My advice in this regard is to examine all your teachers and accept whoever possesses the qualities of wisdom, compassion, and skill, regardless of where they come from. However, just as in any culture or tradition – even old Tibet is no exception – today’s Buddhism will see some self-proclaimed ‘masters’ who are charlatans. There seems to be no shortage of charlatans in any spiritual scene. It’s important for students to distinguish between such pretenders and genuine teachers and to always follow a genuine holder of the Buddha’s lineage.
Right. That’s where I stumble. I’m not a Buddhist teacher in the traditional sense. I am not even a disciplined meditation practitioner. Does that mean I’m unqualified to teach Buddhist philosophy? Reading all the above, I come much closer to respecting Krishnamurti than I have in years – because he places everybody on an equal footing. And when I say that, I mean that I don’t claim to lead anybody to enlightenment. I don’t claim to be a practicing Buddhist in the ritual sense. I haven’t taken refuge. I have only taken pansil in my heart, and the same goes for the Bodhisattva vow. Does that make it any less real?
Don’t answer that: it’s not up to you to decide. It’s ultimately up to me. Perhaps, were I to meet the Dalai Lama he could answer such questions for me.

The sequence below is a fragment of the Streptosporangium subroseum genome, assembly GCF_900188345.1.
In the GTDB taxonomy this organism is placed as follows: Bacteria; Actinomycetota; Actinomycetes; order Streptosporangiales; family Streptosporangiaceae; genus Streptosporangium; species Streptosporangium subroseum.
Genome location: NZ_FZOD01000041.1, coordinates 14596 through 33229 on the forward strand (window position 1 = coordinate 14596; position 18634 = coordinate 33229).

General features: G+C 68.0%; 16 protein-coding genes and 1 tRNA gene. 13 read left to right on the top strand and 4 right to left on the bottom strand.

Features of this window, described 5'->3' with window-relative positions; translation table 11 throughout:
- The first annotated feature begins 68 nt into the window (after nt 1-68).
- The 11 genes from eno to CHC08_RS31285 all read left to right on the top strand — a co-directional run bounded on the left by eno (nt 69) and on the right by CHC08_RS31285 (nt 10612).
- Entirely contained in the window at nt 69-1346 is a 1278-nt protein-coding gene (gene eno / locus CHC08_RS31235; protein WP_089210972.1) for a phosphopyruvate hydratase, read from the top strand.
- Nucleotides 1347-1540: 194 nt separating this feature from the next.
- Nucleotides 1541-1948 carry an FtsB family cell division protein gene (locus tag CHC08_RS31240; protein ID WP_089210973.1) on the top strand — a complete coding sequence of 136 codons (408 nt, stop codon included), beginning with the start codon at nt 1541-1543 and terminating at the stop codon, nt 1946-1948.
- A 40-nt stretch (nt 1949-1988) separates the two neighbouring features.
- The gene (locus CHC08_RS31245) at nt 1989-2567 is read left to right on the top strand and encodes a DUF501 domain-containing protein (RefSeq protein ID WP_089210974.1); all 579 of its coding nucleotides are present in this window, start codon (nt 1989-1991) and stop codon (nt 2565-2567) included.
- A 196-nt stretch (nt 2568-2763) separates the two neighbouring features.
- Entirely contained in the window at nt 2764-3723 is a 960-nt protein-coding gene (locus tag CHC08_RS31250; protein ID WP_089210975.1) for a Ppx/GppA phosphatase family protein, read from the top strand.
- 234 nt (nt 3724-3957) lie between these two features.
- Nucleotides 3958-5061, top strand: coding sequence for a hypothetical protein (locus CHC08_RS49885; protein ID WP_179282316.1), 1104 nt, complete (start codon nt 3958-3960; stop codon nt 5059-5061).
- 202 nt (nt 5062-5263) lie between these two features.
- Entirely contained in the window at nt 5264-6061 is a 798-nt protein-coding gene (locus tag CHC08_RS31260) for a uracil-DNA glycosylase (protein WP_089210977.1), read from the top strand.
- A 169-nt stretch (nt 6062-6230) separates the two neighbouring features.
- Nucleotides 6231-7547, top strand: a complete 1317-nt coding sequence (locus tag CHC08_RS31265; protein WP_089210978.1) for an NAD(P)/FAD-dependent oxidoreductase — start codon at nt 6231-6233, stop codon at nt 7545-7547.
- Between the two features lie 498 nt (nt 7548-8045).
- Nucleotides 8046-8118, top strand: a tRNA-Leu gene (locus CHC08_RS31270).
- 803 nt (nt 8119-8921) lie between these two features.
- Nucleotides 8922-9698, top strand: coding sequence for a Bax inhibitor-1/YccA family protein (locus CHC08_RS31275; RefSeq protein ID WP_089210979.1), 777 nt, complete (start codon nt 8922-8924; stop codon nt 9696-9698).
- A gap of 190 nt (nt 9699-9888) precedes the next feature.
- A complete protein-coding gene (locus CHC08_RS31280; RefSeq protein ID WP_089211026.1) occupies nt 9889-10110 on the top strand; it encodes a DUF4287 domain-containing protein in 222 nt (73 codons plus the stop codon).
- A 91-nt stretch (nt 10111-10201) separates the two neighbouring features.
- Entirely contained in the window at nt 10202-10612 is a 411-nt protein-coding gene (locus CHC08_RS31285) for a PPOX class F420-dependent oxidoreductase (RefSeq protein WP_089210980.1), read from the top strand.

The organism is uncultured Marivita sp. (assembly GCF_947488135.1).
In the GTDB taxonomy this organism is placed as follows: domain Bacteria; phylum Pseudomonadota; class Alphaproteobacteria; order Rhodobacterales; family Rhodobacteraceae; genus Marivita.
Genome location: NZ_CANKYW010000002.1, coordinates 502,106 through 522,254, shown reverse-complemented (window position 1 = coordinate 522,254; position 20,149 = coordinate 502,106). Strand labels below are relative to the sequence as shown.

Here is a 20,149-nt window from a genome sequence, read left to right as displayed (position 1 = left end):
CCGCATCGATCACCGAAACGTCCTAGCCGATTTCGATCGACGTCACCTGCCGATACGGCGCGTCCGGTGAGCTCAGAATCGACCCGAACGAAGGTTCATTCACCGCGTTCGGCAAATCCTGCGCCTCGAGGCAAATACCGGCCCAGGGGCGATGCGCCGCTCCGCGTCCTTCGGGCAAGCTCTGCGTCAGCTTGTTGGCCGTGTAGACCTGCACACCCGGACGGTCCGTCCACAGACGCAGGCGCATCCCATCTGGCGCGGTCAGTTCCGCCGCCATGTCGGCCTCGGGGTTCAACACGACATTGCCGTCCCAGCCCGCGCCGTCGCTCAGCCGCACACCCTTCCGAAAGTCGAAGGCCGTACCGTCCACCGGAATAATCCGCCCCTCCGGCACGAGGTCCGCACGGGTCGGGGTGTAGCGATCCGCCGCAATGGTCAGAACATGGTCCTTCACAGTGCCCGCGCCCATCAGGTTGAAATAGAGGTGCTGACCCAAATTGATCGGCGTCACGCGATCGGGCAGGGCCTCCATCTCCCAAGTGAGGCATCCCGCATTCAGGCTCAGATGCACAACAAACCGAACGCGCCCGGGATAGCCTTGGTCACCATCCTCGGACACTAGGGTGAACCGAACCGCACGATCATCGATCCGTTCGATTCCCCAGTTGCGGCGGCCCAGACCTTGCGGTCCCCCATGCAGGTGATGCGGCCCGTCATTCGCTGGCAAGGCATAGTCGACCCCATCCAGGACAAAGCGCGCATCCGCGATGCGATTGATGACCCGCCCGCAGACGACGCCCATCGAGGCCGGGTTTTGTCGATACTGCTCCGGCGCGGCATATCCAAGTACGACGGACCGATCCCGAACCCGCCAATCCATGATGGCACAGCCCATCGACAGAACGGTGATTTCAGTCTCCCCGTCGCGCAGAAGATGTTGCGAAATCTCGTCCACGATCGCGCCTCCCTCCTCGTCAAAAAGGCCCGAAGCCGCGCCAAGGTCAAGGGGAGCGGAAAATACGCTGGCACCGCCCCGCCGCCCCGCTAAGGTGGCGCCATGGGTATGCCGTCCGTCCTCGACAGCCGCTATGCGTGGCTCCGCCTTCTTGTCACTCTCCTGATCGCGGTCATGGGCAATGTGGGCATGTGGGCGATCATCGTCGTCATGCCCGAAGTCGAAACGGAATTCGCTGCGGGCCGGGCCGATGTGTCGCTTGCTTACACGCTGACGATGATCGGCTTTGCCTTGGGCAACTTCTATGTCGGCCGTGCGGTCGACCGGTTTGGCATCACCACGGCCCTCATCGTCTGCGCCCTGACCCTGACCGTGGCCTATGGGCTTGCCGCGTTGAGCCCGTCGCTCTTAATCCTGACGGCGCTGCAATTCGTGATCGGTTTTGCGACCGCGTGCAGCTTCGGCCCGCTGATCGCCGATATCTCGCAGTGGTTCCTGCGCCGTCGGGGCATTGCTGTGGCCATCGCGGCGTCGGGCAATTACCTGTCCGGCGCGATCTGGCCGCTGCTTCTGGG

However, the underlying question here is one that Buddhism in the West will have to face in one way or another: is the tradition going to bow to the social reality of people like me existing, or is it going to break under the pressure? Or do we really still need institutions like lineages to keep some sort of order?
The other book Shambhala sent me this week answers that question very firmly. The Undying Lamp of Zen: The Testament of Zen Master Torei and translated by Thomas Cleary (my review). Written by Torei Enji, who lived in the 18th century, it’s a somewhat traditional exposition about Zen. Torei didn’t have to face the challenge of a Zen in the West polluted by D.T. Suzuki and Alan Watts. He can assume an audience that knows the Zen koans (which have been added in foot notes at the bottom of the page by the translator). He can assume a working system of lineages.
Well, for me it’s an open question. I really don’t know what to think about all this. Awakening has been found, historically speaking, by people in all kinds of religions – Buddhist lineages be damned. All kinds of practices have lead to mystical experiences as well.
Within the Buddhist tradition my own path is closest too the scholarly monk/nun path. As my teacher of Buddhism at Leiden university reminded us once: meditation experts and Dharma experts (experts on the teaching) were traditionally equally respected. I’m clearly closer to the second than the first.
I don’t want to make this about me – I live my life to my best intentions and as long as I haven’t chosen a guru, it’s nobody’s business whether my path is ‘authentic’ or not – that is, until I start pretending to be a meditation teacher. Then you can slap me on the wrist.
So, back to my question – having read the above, what do you think of the present and future of Buddhism in the West? Are lineages over rated? Ignored for no reason? Do you believe in the necessity of having a spiritual guru?
So, what do you think? What’s the real Buddhism? What’s the essence of Zen?